The Greek Haircut and Europe's Shared Responsibility

Why Banks and Rich Countries Have to Pitch In

Courtesy Reuters

Since the outbreak of the financial crisis in 2008, the German government has been fixated on the dangers of moral hazard: Berlin has resisted calls to foot the bill for the reckless spending of its profligate counterparts in Athens, Rome, and elsewhere. However sensible it might sound, this outlook has fed the German public’s opposition to bailouts of weaker EU countries, precluded a robust European response to the crisis, and fanned bond market contagion. Just look at the collapse of Italy’s government over the weekend.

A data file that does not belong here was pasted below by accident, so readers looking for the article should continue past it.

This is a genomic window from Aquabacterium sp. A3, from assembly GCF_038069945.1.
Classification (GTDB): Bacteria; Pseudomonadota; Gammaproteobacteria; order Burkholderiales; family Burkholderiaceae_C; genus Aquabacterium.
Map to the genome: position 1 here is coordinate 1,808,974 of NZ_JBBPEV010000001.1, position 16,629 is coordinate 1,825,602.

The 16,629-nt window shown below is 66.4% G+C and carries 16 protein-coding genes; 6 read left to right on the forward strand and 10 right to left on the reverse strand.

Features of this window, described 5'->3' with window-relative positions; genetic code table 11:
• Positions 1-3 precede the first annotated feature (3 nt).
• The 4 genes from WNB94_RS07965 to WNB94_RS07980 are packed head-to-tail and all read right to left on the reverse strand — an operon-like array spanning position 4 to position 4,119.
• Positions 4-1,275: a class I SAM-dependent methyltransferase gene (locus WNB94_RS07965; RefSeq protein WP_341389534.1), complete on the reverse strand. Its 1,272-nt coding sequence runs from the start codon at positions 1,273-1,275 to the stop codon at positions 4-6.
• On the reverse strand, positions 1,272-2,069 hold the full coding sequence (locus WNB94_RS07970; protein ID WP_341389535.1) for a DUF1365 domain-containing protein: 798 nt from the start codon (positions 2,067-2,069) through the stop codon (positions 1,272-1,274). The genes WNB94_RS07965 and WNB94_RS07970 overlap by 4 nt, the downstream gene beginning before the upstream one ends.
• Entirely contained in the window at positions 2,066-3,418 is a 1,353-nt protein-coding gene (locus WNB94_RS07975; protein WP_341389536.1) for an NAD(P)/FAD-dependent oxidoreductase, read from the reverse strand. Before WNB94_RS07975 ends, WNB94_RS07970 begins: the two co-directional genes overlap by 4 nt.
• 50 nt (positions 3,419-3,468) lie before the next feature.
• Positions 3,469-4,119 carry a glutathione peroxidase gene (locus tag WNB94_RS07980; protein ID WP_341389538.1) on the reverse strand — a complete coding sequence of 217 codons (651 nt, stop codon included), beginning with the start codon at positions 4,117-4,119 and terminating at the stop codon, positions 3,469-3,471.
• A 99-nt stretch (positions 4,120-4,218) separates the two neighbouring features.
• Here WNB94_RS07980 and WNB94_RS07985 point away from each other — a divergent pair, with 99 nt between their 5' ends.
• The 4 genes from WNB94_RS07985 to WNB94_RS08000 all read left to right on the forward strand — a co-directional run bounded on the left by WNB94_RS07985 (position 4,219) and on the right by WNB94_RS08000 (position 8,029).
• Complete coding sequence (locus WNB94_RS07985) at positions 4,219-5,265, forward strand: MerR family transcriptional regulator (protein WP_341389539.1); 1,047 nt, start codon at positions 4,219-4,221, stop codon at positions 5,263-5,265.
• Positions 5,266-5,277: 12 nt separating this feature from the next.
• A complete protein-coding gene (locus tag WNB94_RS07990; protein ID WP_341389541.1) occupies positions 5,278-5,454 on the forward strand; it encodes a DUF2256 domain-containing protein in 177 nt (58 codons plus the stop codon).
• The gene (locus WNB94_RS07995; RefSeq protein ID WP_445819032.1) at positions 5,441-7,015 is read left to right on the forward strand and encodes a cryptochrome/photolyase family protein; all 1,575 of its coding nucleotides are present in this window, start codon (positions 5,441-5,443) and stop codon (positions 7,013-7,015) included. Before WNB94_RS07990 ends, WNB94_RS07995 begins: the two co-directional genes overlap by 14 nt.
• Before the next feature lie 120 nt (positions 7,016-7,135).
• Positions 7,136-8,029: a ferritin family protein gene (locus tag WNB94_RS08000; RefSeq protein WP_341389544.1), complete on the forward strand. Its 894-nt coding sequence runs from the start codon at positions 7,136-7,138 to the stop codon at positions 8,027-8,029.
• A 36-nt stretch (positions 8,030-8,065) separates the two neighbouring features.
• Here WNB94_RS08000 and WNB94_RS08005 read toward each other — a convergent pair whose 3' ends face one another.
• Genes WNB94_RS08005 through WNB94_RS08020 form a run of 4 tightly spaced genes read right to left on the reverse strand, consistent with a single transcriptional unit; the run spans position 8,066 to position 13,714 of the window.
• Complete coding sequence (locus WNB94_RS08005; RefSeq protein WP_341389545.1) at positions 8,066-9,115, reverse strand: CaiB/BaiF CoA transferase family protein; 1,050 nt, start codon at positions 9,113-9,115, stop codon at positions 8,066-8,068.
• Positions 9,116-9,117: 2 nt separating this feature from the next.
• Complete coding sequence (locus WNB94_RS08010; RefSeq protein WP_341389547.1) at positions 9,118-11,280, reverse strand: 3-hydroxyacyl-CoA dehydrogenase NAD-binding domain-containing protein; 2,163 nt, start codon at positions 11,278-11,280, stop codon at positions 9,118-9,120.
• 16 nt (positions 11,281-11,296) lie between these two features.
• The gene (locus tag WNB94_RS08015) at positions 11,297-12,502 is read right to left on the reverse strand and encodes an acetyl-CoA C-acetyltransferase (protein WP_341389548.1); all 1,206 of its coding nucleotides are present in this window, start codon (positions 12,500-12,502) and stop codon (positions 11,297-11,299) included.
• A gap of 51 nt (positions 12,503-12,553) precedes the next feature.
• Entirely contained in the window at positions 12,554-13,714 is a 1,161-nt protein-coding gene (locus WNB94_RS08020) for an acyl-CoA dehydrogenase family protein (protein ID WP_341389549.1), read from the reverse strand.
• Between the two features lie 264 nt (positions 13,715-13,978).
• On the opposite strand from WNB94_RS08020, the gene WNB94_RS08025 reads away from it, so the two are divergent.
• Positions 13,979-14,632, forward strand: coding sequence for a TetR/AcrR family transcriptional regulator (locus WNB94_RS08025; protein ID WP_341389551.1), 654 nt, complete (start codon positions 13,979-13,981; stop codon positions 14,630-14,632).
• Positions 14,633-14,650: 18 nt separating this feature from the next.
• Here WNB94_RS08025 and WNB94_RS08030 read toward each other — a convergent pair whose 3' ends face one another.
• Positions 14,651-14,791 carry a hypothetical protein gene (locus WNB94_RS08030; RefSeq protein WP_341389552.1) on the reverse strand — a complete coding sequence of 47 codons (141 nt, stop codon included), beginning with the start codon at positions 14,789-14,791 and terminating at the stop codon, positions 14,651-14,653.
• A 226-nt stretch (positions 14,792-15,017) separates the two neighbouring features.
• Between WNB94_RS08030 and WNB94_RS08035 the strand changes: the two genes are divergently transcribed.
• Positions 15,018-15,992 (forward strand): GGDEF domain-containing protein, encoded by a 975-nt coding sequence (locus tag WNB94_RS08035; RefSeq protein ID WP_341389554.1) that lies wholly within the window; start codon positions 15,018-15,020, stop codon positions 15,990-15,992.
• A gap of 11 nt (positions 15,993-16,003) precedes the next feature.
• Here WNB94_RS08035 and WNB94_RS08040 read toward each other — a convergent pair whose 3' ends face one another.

German Chancellor Angela Merkel sorely needs a new agenda, one that allows her both to satisfy the demands of her reluctant electorate and salvage the eurozone by containing the sovereign debt crisis. The recent “Greek haircut,” in which eurozone officials brokered a deal to cut bondholder claims on Greek debt as part of a bailout package, offers just such an opportunity to shift the

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